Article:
The State Museum, State Library and State Archives are temporarily Closed.

The focus of the Archaeology Department is using archaeological remains to interpret the nature and results of human activity in and around New York State, as well as activities in other regions that had an impact on people living in New York. Archaeological research at what would become the New York State Museum began in 1847, when the Board of Regents expanded the State Cabinet of Natural History to include an Historical and Antiquarian Collection. During the 20th century, formative research in archaeology was carried out by Museum staff members such as Arthur C. Parker, William A. Ritchie, Robert E. Funk, and William N. Fenton. Today, an active program of field and collections-based research in Native American and Euro-American archaeology, geoarchaeology, paleoethnobotany, and biological anthropology continues under staff members, museum research associates, and visiting researchers.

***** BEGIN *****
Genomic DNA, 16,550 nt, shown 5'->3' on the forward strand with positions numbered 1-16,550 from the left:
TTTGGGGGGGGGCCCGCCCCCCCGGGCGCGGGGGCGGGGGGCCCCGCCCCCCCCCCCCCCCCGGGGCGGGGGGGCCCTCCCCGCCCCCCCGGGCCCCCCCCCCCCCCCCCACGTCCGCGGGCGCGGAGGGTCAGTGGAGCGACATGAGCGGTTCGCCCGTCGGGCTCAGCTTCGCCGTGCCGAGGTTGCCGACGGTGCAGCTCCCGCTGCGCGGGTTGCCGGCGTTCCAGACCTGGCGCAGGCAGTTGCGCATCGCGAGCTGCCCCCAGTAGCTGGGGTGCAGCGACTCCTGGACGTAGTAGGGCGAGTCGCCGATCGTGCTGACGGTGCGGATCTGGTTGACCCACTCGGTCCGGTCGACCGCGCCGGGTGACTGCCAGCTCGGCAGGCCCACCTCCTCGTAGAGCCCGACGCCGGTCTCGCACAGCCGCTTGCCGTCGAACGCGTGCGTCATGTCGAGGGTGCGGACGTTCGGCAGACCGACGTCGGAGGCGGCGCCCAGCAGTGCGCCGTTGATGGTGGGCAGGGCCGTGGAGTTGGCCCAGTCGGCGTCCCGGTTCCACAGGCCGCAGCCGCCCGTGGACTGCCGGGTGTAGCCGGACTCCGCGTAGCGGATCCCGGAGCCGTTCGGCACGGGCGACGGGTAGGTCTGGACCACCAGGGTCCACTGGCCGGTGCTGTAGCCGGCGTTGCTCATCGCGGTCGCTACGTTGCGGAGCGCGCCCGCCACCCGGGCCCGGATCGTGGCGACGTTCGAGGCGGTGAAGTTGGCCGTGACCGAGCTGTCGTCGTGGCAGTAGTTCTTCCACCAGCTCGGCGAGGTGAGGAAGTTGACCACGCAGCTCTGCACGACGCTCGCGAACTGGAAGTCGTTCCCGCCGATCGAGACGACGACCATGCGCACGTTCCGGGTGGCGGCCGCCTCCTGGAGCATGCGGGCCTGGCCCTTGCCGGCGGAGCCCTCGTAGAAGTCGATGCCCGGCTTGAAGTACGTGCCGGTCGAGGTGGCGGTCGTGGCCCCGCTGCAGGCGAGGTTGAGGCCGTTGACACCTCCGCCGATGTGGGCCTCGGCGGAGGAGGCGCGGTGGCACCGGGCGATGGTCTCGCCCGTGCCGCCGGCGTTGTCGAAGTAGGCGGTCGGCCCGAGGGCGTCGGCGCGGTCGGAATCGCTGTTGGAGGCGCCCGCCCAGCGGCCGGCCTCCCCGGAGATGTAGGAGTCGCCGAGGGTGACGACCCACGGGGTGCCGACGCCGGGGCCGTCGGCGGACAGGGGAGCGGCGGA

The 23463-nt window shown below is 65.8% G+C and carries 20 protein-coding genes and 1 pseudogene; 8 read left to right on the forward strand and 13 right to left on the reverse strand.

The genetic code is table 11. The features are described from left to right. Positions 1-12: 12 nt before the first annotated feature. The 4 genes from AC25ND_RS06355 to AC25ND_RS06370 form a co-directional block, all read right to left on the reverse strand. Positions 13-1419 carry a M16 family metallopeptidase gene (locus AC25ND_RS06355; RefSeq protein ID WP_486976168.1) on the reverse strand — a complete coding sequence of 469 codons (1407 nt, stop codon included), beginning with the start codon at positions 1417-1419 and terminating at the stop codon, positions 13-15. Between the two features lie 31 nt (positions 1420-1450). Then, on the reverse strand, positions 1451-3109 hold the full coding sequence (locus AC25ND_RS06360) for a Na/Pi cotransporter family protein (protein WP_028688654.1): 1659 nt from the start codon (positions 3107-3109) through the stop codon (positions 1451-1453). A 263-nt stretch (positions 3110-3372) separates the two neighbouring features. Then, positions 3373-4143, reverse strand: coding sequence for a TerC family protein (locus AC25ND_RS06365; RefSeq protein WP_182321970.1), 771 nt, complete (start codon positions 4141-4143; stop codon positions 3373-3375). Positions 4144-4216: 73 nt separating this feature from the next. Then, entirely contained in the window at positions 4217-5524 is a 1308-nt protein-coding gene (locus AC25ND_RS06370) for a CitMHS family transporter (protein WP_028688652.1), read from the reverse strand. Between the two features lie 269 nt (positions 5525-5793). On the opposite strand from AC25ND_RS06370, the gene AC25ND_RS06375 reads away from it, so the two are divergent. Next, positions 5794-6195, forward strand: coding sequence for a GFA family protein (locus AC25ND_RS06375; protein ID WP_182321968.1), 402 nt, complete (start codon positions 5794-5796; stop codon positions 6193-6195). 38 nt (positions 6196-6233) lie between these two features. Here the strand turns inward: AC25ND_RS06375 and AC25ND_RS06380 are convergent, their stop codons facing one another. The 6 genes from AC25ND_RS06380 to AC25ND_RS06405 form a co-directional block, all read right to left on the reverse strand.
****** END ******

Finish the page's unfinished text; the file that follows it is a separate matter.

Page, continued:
Research Departments

  • Bioarchaeology lab

    Bioarchaeology

  • black and white photo man sitting in ground

    Cultural Resource Survey Program (CRSP)

  • NYS geo arch sites map

    Geoarchaeology

  • Historical Archaeology

    Historical Archaeology

  • Archaeologist outside photo

    Native American Archaeology

News Articles

Lake George
Published December 3, 2013 | Native American Archaeology

New York State Museum archaeologists have identified archaeological remains associated with a small Early Archaic camp dating to approximately 8,000 B.C. along the shore of Lake George in Warren County, New York. The site produced bifurcate and Genesee projectile points that would have been used...

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